Tired of stuffing street dogs and candy bars down your throat between classes? It’s time for a campus meal that doesn’t leave you feeling bloated with planetary guilt. So how do college cafeterias stack up, sustainability-wise?
UNIVERSITY OF TORONTO
U of T was definitely a keener in the local food movement, serving up local Harmony organic milk as early as 2005 and becoming the first university to be Local Food Plus Certified back in 2006. With at least 60 per cent of its food locally grown, raised or processed the school is still top of the class. Campus gardens may not churn out as much fresh produce as Ryerson’s do, but there are half a dozen veggie plots and apiaries on campus. Like York, U of T offers a 10 per cent discount for plant-based meals on Veggie Mondays, is bottled water-free and has an Eco Tray program for reusable food containers, with 25 cents off for lug-a-muggers. Students can also get Foodshare’s Good Food Box of cheap fresh local produce on campus.
Greenest place to eat: Harvest Noon or The Green Beet.
This longtime activist hotbed makes sure all of its eggs are cage-free, much of its seafood is Marine Stewardship certified and all non-chain coffee is fair trade (naturally, the school even has its own fair trade coffee brand). It’s also – duh – bottled water-free and about a quarter of all food served up is now Ontario sourced. Students that want to get their hands dirty growing their own veggies can join York’s Maloca Community Garden. Similar to U of T, York’s got a 10 per cent discount for Vegan Mondays, a cool Ecotakeout program with reusable containers, Good Food produce boxes and you get a quarter back for reusable mugs.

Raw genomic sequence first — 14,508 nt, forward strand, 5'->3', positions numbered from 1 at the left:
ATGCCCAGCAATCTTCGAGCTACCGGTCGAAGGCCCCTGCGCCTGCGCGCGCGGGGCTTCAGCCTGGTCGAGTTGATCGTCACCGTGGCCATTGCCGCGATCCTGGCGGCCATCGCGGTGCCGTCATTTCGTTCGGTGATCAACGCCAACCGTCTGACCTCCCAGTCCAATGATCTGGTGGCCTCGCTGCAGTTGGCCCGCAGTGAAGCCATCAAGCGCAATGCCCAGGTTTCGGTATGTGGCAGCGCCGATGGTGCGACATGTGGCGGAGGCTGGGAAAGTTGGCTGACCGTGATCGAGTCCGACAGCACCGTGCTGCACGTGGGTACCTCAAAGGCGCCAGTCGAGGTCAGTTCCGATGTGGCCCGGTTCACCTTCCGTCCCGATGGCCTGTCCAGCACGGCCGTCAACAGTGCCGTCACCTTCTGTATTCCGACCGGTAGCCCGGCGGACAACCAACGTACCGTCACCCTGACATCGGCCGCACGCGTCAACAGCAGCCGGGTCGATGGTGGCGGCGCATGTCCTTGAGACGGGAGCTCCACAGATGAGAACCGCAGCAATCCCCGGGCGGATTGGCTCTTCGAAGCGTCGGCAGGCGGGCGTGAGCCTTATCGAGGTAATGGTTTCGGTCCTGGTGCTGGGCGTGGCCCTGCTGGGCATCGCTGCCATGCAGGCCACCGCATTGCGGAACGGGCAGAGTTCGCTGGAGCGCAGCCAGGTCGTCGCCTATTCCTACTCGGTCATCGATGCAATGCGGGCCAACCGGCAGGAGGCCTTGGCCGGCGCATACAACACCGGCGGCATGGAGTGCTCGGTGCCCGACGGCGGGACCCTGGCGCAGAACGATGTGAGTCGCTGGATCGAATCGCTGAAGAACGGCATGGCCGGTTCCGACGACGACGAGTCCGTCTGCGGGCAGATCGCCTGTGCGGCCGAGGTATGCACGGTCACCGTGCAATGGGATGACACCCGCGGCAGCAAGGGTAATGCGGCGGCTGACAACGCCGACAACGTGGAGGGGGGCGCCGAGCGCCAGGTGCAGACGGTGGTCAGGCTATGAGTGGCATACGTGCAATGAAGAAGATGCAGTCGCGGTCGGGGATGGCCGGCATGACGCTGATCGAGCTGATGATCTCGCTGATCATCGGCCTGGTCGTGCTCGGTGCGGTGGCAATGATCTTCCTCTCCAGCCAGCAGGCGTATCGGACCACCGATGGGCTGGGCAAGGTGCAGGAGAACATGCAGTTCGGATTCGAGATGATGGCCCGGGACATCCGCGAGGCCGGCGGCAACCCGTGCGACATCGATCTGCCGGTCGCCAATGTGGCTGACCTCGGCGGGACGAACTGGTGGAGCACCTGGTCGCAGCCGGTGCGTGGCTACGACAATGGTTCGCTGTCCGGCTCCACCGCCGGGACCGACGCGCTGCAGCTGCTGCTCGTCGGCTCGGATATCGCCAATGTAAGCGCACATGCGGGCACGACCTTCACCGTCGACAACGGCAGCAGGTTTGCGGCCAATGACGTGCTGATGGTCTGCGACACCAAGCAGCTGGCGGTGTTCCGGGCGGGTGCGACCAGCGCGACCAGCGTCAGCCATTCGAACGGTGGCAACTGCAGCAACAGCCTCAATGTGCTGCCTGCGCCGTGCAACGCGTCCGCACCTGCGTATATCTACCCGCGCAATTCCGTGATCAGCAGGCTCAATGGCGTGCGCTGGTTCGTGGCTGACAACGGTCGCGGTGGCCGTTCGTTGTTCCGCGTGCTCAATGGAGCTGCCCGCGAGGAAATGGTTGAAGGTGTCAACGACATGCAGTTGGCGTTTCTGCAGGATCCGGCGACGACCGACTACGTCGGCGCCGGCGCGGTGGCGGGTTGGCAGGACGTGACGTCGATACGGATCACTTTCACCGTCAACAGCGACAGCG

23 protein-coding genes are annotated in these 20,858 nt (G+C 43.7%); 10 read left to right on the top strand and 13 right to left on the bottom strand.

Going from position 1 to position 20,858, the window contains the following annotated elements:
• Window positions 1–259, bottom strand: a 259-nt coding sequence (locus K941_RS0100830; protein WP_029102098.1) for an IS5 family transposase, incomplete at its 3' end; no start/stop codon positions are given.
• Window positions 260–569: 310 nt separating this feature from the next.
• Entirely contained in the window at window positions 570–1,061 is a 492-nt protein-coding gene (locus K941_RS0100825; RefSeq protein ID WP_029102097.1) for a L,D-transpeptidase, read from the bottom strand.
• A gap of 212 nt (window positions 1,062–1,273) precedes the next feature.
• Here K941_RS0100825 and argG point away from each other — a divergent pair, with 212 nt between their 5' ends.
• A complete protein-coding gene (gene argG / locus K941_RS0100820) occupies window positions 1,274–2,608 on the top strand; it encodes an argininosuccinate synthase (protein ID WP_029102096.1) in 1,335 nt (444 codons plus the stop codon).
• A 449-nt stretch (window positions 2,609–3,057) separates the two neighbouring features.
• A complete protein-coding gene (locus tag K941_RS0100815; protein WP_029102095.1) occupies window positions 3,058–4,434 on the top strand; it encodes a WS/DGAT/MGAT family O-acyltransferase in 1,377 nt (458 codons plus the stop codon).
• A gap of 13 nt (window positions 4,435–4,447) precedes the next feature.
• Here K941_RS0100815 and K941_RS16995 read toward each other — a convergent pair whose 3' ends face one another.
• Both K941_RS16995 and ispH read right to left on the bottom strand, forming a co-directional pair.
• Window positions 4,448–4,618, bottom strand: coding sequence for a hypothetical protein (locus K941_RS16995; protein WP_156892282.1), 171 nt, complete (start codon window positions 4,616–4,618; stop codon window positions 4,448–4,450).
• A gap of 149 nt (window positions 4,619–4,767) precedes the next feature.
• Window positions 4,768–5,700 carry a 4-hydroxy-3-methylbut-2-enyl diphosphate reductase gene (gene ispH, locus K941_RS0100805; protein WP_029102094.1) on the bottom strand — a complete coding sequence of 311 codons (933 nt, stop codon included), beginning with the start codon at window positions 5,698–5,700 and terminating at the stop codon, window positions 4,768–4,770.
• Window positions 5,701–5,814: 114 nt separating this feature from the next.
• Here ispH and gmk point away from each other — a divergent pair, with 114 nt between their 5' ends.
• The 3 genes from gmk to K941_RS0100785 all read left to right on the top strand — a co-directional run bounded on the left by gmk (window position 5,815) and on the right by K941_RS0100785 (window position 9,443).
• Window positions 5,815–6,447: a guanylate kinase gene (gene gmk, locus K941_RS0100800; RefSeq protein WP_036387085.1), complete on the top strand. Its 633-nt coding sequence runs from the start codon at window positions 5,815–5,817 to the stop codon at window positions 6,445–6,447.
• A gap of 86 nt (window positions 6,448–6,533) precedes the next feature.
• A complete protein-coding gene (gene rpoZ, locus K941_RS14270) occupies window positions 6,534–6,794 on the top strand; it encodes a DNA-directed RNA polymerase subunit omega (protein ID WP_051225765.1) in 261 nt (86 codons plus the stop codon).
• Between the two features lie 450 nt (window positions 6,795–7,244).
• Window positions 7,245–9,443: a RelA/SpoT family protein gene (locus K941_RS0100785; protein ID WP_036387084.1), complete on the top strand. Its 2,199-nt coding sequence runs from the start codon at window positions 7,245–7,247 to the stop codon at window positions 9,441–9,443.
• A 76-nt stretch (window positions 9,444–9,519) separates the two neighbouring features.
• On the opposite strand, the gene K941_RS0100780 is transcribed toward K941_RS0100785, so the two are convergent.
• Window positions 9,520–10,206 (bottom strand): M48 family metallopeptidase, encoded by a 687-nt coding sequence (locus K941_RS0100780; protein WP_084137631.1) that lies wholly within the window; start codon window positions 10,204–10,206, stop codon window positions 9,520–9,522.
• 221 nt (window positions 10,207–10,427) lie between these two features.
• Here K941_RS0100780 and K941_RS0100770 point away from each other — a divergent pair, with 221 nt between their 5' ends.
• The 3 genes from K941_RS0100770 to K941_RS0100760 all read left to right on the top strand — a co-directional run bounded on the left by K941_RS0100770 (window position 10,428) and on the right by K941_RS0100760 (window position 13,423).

Greenest place to eat: the Stong College Caf’s Healthy Kitchen or student-owned Lunik Co-op Café at the Glendon Campus.
Another locavore all-star. This past year, a whopping 50 per cent of the food dished out on campus came from “local, sustainable sources.” The most local of all? The 10,000 pounds of produce grown on Rye’s own rooftop farm and shared with their cafs and their Gould Street Farmers’ Market. Tuna salad lovers, rejoice: 99 per cent of their seafood is now certified sustainable. As with York and pretty much every other campus using Aramark or Compass caterers, all their chicken should be more humane by 2024. In the meantime, Ryerson is bottled water-free, has ditched styrofoam for compostable packaging and over half the coffee served on campus is certified fair trade (though a reusable mug will land you just 10 cents off). Students can score local Good Food produce boxes on campus, too.
Greenest place to eat: Ryerson Farmers’ Market.
This west-end college has backed away from its target of sourcing 30 per cent local food, but it is now part of a Greenbelt Fund-backed pilot project working to put more Ontario farm-fresh goods on the menus of 24 colleges in early 2018. No farmers market here, but Humber Arboretum garden greens go to teaching culinary management students and on the dinner menu at the student-run Humber Room. The college gets a thumbs-up for offering cage-free eggs and going styrofoam-free. It’s also promising to soon serve up nothing but Ocean Wise-certified seafood (humane chicken is coming down the pipe by 2024). They’ve got a couple of apiaries, too, and students can actually score a certificate in sustainable urban beekeeping or sign up for cool courses on stuff like wild edibles.